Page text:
In Part 2 of the New York Times editorial board’s examination of the ethical and legal complexities of conflicting laws protecting the right to kill a fetus, the rights a fetus does have, and the mother’s rights, the question is posed:
Katherin Shuffield was five months pregnant when she was shot in 2008. She survived, but she lost the twins she was carrying. The gunman, Brian Kendrick, was charged with murdering them. Bei Bei Shuai was eight months pregnant and depressed when she tried to kill herself in 2010. She was rushed to the hospital and survived, but her baby died a few days later. Ms. Shuai was charged with murder.
Both cases are tragedies. But are Ms. Shuai and the man who shot Ms. Shuffield really both murderers?
It is an ethical question, a legal one and a logical one. Unfortunately, and typical of the entire series, the Times cannot play straight, or begin with basic principles. No, the questions is asked with an assumption in hand: the right to abortion must trump everything, even logic and justice The editors go on:
“Ms. Shuai is one of several hundred pregnant women who have faced criminal charges since 1973 for acts seen as endangering their pregnancies, according to National Advocates for Pregnant Women, which has completed the only peer-reviewed study of arrests and forced interventions on pregnant women in the United States. In many cases, the laws under which these women were charged were ostensibly written to protect them. Ms. Shuai, for instance, was charged under a law that was stiffened after the attack on Ms. Shuffield.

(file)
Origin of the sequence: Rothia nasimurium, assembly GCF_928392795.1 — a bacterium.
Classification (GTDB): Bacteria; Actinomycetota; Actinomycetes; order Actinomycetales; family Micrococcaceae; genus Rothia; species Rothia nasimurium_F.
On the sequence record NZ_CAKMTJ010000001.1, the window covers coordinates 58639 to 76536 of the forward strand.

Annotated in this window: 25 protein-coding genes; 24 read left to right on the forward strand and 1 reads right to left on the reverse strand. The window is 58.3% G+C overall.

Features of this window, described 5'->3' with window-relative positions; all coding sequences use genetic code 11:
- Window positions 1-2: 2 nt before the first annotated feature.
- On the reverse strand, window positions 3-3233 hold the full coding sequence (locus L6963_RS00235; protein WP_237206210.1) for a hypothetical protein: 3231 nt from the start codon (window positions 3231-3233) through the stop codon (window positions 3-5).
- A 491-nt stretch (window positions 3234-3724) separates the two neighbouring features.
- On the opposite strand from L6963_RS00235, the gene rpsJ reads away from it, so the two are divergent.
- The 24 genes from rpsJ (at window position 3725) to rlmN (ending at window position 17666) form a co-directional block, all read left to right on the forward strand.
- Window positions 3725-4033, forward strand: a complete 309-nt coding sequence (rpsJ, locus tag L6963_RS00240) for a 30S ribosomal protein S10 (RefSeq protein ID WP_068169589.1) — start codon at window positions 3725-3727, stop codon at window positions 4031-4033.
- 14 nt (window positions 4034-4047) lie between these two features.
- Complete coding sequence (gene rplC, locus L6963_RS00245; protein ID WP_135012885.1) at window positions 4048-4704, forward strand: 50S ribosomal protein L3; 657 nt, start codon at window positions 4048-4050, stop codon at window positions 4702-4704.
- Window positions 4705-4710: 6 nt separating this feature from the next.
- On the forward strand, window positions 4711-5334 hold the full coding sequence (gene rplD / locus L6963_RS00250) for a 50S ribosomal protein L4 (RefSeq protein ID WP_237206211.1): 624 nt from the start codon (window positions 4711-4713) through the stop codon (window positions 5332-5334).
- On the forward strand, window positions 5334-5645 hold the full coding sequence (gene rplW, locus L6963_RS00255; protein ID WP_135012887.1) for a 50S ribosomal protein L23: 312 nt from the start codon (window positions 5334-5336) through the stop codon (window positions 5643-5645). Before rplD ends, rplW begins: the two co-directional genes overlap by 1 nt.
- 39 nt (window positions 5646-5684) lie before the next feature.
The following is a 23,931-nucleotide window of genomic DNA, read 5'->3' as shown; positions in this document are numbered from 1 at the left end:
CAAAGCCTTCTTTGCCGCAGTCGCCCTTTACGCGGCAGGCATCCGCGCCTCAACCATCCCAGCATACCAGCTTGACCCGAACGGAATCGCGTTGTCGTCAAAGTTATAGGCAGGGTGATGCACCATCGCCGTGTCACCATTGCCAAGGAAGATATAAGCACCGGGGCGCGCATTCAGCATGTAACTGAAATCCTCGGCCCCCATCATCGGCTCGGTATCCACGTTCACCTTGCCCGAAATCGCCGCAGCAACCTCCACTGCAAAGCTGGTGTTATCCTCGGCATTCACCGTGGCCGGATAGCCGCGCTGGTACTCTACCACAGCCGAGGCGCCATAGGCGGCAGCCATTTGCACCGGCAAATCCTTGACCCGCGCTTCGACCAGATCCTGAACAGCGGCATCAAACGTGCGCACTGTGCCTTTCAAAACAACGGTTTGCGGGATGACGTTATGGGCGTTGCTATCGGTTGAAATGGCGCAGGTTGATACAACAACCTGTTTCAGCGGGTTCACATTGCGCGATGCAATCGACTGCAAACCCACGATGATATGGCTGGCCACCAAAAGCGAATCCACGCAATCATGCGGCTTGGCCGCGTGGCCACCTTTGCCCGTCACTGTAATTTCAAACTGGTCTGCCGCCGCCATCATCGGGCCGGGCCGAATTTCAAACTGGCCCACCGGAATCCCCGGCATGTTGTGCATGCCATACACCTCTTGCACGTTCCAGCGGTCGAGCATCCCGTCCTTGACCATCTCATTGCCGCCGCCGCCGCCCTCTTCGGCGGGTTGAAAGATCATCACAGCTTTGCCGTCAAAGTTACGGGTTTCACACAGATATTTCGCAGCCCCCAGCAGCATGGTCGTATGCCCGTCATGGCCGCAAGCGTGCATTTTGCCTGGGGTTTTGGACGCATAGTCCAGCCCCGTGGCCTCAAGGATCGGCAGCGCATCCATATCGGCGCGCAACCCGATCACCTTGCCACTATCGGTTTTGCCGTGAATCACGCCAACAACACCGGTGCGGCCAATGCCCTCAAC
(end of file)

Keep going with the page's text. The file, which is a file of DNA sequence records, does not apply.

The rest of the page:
These criminal statutes are results of a tried-and-true playbook, part of a strategic campaign to establish fetal rights, reverse Roe v. Wade and recriminalize abortion. The sequence begins with anti-abortion groups seizing upon a tragic case in which a woman loses her pregnancy because of someone else’s actions. Public outcry then helps to strengthen a state feticide law that recognizes such lost pregnancies as murder or manslaughter. It’s a backdoor way of legally defining when life begins.”
In other words, the Times relies on ideology to duck an ethics conflict that points in a direction that radical abortion advocates don’t like, and thus refuse to acknowledge, because they don’t have a good answer for it. Here’s my answer: Yes, they are both murderers. If a mother who is gestating a child that she and her husband intend to have, and the child is killed by the act of a third party, a human being has been murdered, and charges are just. In the Sheffield case, her twins were within the protection of abortion limitations, though I would hold that this doesn’t matter, if they were both going to be delivered. If you don’t call this a murder, then a manic could perform an involuntary abortion on a 9 month’s pregnant women, ripping her fetus out of her with murderous intent, and still face no murder charges as long as the mother recovered. Were it not that all obstacles to abortion must fall, even logical ones, no woman, no human being would call such an act anything but murder. Once any rights are assigned to the unborn at all, however, such logic is impolitic. Continue reading